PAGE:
This comic answers the question that dozens of people around the world have always wanted to know: What if Wolverine led Alpha Flight?
I know; you have lost sleep pondering this unknowable question. Thanks to writer Simon “Transformers” Furman and penciller Bryan “The Ultimates” Hitch, we can finally find out.
The X-Men would die, of course. It’s not an Alternate Reality story unless people die.
This comic posits another possible outcome to 1979’s Uncanny X-Men #120-121, a classic storyline from the Claremont/Byrne era that introduced Canada’s very own superteam, Alpha Flight, who eventually got their own frequently cancelled and relaunched series. In that storyline, Alpha Flight leader James “Vindicator” Hudson tries to repo the mutant Wolverine, whom the Canadian government has invested a lot of money and training in, and bring him back into the fold as a Canadian agent. The X-Men and Alpha Flight throw down in a raging blizzard in Calgary, until Wolverine ends the fun by agreeing to surrender. Sulking, The X-Men get in their plane to fly back to The States – and find Wolvie chillaxin’ in the cockpit after escaping from the Canadians. That spunky little rascal!
In this tale of a possible future, Wolverine doesn’t break out from Canadian custody and the X-Men hop into their plane without him. After they cross over into American airspace, the mutants turn their jet around and try to sneak back into Canada to rescue their teammate.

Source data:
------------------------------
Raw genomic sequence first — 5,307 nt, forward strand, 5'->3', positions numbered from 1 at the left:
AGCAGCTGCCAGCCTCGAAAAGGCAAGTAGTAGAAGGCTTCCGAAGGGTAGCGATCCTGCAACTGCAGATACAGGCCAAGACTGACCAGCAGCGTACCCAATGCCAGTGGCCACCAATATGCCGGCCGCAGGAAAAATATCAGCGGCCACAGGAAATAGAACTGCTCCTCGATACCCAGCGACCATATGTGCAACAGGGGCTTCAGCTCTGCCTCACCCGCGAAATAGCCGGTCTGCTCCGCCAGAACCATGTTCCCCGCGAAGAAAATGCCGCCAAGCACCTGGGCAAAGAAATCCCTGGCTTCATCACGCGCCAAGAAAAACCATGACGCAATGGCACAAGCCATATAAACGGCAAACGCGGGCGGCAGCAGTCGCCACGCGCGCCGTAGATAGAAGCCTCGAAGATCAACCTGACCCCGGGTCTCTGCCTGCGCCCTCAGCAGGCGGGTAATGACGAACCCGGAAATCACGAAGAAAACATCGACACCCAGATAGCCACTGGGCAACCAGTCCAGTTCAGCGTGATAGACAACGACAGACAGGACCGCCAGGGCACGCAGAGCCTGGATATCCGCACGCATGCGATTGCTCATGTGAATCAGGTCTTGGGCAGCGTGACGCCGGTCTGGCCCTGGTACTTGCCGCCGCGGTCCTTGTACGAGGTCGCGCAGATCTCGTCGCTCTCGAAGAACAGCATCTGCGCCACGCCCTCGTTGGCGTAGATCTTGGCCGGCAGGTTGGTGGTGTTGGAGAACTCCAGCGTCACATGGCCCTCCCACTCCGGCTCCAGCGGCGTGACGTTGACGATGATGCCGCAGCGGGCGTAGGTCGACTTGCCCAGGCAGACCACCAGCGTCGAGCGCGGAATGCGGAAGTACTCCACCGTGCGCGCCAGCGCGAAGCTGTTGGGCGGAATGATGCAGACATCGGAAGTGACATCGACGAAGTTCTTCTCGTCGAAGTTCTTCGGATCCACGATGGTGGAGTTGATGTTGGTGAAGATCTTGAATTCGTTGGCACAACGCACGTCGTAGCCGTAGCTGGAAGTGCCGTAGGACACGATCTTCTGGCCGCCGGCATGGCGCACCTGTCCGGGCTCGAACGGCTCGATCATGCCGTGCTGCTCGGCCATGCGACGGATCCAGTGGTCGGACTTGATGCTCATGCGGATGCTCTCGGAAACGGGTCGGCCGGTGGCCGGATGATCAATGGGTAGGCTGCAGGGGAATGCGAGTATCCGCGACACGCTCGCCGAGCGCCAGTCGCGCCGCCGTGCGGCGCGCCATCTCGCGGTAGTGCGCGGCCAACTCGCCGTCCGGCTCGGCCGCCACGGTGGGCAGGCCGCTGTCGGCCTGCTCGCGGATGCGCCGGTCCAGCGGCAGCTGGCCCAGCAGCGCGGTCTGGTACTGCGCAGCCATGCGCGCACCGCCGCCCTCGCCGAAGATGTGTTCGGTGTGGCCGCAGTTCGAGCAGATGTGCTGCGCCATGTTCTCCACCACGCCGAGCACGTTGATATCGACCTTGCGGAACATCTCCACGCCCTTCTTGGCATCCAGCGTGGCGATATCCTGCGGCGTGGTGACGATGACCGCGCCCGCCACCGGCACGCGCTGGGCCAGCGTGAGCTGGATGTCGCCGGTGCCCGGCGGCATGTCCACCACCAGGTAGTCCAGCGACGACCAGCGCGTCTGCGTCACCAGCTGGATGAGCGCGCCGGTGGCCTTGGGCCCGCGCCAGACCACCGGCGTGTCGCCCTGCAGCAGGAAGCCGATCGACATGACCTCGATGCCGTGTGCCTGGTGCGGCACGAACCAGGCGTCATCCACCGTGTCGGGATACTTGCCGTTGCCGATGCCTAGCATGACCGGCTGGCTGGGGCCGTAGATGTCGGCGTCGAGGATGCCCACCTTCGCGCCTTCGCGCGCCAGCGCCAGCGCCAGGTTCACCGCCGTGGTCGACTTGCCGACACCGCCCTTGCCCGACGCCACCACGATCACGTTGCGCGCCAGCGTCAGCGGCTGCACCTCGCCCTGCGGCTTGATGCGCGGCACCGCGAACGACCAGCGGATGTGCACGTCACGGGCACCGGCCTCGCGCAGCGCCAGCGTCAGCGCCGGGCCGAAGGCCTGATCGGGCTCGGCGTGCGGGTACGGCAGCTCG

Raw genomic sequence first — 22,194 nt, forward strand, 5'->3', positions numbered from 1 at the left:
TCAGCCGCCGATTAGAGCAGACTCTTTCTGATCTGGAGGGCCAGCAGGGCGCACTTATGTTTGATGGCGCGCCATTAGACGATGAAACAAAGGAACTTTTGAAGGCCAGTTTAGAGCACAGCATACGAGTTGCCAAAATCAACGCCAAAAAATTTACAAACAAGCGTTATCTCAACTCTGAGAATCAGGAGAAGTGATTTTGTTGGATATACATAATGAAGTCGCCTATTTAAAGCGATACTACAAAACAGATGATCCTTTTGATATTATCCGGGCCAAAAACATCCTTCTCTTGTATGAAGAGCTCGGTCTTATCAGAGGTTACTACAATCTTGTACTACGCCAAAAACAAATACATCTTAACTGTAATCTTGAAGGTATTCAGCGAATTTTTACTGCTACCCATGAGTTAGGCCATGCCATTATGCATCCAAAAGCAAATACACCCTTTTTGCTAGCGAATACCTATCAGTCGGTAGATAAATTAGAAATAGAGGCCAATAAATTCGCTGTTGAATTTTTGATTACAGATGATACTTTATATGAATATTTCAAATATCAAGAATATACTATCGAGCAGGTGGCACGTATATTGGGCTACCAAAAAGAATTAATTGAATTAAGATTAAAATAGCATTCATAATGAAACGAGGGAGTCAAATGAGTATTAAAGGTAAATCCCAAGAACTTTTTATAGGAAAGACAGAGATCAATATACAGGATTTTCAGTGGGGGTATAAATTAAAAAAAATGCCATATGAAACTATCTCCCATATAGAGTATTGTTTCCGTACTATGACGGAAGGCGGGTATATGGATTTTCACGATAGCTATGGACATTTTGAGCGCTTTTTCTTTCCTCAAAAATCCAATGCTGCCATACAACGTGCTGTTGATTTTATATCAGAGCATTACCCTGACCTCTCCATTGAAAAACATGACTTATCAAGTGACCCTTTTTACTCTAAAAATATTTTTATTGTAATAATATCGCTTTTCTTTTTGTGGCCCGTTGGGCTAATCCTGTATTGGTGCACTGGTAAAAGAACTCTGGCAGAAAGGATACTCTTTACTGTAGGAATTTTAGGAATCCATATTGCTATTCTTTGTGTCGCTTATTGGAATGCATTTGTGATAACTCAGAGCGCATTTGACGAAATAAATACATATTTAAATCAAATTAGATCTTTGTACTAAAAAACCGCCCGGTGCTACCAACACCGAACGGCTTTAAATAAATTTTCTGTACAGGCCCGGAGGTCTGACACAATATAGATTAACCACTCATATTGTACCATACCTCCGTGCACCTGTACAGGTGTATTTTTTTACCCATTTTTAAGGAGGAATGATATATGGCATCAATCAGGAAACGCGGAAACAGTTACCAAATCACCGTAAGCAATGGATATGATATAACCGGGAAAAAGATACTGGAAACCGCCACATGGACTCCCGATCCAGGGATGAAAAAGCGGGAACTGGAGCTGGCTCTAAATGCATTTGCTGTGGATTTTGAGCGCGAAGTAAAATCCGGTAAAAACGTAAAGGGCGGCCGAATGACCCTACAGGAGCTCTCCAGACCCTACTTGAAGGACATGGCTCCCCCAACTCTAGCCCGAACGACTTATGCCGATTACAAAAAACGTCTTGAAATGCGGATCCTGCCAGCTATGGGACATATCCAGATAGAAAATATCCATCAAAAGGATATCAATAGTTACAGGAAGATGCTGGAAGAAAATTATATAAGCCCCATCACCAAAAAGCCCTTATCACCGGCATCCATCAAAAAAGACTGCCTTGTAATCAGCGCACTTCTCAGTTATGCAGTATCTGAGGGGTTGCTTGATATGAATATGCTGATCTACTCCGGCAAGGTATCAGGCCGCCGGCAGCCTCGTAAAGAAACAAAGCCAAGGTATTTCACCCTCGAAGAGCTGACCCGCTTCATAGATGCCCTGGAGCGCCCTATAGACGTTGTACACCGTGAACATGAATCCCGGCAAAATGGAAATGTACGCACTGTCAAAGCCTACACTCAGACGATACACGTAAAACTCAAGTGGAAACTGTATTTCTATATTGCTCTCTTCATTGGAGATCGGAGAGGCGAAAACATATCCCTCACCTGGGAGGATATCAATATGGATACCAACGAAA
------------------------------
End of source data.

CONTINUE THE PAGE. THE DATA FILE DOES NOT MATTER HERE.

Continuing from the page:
Here’s what happens when you screw with The Canadian Air Force:
In your face, mutants! Trying to sneak over the incredibly militarized, tightly guarded, non-porous Canadian/American border, eh? Nice try. NOBODY gets across that border without Canada or America knowing about it! That shit’s locked up tighter than the Berlin Wall!
What happens after Wolverine learns that The X-Men died at the hands of the bloodthirsty Canadian military? He gets pissed, then settles down and decides to lead Alpha Flight. What the hell else is he going to do?
The rest of the book shows how Alpha Flight and Wolverine would have fared with the feral mutant at the helm. Wolverine leads the original Alpha line-up against foes like Annihilus and The Hellfire Club. He finds that leadership helps him chill and not freak out and kill people quite as much, which is a plus. The Alpha heroes are transformed into an effective team under Wolverine’s wise guidance.
Plus, the heroes that can’t fly get jetpacks, which makes a hell of a lot of sense. Alpha Flight also picks up a new motto, seen below:
“Let’s do it?”
That’s Wolverine’s battle cry? What about something more motivational, like: “Let’s actualize our inner potential!” or something more in character, like: “I am going to fucking stab you!” or something more Canadian, like: “Beer, please!”
I want to go on record as saying that I liked this comic book. I am one of the twelve people on Earth who would have loved to see Wolverine lead Alpha Flight back in the day, and I am a blindly uncritical fan of the original Alpha Flight roster. Furman’s script matches the tone and tenor of the original storyline well and serves up some geeky retro Marvel goodness, and although Bryan Hitch’s pencils seem distorted by the ink job, I still like the art.
Thank you, What If? #59, for daring to show us a possible reality where Canadian superheroes kick ass and save the world – until they get cancelled, that is.